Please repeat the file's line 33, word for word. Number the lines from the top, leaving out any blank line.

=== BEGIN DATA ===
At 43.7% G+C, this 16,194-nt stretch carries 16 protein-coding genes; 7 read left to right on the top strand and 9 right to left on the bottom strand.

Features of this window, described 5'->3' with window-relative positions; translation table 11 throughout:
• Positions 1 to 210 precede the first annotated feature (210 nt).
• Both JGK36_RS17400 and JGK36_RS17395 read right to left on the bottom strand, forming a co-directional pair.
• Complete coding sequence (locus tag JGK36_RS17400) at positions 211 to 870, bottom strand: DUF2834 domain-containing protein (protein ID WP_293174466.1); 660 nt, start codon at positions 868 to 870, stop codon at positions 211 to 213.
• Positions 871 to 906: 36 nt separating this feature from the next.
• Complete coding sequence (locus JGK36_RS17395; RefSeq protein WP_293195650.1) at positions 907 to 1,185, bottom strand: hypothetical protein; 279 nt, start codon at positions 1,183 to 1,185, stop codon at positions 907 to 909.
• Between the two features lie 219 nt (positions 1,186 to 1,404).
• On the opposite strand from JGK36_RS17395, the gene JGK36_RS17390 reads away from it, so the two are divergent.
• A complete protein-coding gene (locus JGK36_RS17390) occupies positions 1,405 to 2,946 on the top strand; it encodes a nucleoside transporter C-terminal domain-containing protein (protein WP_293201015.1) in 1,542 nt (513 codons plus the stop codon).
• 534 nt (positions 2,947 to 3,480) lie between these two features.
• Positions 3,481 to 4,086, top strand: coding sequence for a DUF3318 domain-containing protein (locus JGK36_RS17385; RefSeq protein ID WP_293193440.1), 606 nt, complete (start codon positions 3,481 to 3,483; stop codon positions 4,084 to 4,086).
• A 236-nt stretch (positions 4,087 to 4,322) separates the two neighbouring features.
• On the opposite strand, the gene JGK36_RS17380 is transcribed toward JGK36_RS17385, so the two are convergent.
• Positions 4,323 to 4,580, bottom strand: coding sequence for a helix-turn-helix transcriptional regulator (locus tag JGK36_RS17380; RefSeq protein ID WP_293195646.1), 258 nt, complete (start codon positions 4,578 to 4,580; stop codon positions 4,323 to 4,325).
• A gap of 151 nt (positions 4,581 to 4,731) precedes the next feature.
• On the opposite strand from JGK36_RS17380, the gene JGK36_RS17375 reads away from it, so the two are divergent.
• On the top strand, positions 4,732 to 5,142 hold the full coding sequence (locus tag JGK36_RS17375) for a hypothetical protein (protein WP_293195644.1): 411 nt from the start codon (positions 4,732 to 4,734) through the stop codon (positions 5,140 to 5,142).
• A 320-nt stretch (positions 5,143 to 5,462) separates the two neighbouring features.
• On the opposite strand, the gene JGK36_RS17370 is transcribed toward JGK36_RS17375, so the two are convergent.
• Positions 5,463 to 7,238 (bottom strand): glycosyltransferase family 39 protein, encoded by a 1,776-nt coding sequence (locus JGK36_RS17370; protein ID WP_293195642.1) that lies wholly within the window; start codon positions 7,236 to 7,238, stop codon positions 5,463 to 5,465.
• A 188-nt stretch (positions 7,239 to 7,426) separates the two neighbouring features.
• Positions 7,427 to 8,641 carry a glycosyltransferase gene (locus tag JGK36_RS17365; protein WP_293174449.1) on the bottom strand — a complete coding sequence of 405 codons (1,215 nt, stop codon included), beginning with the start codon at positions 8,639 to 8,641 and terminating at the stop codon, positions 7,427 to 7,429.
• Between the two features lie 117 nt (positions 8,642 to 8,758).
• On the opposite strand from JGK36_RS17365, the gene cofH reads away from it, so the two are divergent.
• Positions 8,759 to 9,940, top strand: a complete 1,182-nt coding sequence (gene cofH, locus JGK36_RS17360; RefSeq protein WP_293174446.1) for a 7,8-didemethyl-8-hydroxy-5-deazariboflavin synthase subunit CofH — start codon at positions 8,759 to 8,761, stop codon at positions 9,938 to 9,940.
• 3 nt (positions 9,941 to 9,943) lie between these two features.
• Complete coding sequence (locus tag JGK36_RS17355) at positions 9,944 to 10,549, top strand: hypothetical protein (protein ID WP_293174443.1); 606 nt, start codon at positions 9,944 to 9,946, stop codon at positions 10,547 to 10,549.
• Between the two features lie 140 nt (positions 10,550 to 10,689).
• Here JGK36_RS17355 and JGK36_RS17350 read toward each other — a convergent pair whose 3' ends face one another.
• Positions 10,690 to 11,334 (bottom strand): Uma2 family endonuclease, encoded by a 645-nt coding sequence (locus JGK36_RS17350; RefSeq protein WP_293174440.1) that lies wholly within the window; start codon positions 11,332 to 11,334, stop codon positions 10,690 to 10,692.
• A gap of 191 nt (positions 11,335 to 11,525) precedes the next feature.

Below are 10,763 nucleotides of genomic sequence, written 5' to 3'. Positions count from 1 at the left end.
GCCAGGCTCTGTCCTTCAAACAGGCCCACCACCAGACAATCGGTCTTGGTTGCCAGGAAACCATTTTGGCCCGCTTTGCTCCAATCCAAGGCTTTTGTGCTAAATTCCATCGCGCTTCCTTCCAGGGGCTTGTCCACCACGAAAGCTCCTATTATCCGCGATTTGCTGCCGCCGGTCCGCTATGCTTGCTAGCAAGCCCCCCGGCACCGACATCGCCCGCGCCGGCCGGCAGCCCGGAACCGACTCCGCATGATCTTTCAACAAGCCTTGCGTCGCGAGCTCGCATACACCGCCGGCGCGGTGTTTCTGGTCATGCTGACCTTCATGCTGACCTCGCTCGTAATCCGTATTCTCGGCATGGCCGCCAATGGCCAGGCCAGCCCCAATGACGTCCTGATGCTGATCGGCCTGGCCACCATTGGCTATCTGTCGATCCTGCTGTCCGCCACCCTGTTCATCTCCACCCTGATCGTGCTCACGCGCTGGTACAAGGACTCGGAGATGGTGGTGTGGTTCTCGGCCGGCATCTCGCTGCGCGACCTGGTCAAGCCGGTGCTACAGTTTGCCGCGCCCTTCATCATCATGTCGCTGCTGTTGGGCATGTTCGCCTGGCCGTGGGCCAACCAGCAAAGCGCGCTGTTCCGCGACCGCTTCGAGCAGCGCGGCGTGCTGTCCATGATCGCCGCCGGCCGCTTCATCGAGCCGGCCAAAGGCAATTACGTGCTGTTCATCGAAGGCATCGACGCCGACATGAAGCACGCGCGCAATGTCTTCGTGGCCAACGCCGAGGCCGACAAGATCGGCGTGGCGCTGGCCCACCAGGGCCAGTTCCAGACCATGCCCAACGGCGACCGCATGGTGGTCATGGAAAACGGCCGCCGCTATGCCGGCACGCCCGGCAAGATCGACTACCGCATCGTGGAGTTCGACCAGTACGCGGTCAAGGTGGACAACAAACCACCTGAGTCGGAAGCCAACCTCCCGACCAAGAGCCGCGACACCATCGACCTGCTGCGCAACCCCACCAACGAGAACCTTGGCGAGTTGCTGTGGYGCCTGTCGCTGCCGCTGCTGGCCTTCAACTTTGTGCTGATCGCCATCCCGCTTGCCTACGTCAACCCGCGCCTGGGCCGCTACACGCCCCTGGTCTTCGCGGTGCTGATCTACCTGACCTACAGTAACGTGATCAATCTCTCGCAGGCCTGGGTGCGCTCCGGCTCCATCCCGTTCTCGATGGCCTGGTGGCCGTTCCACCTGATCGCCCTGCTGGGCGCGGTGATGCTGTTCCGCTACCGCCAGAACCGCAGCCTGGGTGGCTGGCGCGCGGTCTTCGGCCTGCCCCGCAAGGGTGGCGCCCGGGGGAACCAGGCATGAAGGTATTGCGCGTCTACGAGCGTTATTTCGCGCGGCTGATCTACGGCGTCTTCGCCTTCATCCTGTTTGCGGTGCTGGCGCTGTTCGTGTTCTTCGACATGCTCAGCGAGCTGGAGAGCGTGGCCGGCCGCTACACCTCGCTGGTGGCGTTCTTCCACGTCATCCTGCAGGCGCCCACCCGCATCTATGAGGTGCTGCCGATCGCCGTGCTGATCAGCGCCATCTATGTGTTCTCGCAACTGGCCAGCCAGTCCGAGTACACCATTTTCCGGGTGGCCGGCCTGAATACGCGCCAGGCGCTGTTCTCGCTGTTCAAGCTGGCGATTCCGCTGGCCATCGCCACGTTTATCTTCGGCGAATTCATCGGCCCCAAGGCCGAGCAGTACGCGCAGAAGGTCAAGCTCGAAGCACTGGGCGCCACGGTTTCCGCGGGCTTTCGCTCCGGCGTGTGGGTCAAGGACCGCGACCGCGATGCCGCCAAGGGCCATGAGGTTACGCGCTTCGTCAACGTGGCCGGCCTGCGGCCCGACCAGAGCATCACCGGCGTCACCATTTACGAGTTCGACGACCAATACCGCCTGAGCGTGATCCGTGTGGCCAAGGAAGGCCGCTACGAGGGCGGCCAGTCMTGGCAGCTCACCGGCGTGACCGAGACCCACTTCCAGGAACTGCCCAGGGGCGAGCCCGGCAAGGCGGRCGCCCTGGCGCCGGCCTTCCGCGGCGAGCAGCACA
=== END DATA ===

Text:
Below are 10,763 nucleotides of genomic sequence, written 5' to 3'. Positions count from 1 at the left end.